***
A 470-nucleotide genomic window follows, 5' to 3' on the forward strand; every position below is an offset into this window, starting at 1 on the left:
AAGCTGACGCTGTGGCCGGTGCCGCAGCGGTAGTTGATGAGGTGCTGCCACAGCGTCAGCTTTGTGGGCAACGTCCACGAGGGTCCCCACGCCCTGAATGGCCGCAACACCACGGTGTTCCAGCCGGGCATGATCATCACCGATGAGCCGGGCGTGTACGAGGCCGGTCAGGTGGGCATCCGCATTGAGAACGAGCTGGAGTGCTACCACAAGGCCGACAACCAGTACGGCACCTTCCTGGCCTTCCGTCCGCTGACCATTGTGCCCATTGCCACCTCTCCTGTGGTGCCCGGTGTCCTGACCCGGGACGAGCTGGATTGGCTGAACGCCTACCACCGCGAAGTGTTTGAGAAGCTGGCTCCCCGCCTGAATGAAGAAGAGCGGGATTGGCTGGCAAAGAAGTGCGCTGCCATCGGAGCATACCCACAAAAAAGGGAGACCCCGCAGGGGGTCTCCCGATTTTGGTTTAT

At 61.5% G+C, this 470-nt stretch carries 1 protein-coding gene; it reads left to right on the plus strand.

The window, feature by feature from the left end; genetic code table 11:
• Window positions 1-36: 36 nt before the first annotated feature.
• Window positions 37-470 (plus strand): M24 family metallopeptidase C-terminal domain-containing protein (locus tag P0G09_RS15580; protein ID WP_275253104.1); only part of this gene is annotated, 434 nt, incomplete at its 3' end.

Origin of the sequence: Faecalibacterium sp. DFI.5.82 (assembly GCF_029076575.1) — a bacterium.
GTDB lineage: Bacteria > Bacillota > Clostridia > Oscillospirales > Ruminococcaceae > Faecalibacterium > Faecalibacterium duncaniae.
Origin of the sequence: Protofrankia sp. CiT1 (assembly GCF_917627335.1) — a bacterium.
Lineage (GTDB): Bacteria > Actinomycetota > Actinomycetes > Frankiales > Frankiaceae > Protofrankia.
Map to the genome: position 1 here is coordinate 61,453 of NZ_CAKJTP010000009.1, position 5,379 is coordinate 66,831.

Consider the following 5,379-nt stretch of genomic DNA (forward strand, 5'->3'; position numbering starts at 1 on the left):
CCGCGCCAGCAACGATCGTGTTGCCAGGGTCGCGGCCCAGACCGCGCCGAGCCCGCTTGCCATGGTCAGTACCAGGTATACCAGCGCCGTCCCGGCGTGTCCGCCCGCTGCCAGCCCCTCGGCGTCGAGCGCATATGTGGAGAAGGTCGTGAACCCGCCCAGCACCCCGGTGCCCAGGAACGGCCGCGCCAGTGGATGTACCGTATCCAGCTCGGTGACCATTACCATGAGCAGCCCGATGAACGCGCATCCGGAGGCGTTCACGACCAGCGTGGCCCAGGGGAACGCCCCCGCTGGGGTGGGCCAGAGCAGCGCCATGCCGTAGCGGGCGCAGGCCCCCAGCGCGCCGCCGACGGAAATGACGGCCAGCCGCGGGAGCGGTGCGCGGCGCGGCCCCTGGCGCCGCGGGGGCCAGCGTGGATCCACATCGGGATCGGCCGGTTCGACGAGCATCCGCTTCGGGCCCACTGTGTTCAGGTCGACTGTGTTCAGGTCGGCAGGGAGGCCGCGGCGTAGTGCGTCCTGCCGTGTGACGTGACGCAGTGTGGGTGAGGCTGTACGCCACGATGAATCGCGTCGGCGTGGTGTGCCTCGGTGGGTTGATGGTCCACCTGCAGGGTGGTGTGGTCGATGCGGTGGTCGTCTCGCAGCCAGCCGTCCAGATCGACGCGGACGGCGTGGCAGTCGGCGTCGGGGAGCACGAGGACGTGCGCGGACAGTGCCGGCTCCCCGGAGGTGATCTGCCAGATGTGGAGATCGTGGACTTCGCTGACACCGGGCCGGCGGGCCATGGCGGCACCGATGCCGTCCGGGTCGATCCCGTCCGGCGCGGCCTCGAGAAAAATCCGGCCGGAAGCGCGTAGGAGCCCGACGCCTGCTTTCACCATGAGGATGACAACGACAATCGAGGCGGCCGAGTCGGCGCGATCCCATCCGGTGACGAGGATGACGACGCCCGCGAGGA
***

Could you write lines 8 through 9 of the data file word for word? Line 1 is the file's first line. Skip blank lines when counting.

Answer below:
GTDB lineage: Bacteria > Bacillota > Clostridia > Oscillospirales > Ruminococcaceae > Faecalibacterium > Faecalibacterium duncaniae.
Origin of the sequence: Protofrankia sp. CiT1 (assembly GCF_917627335.1) — a bacterium.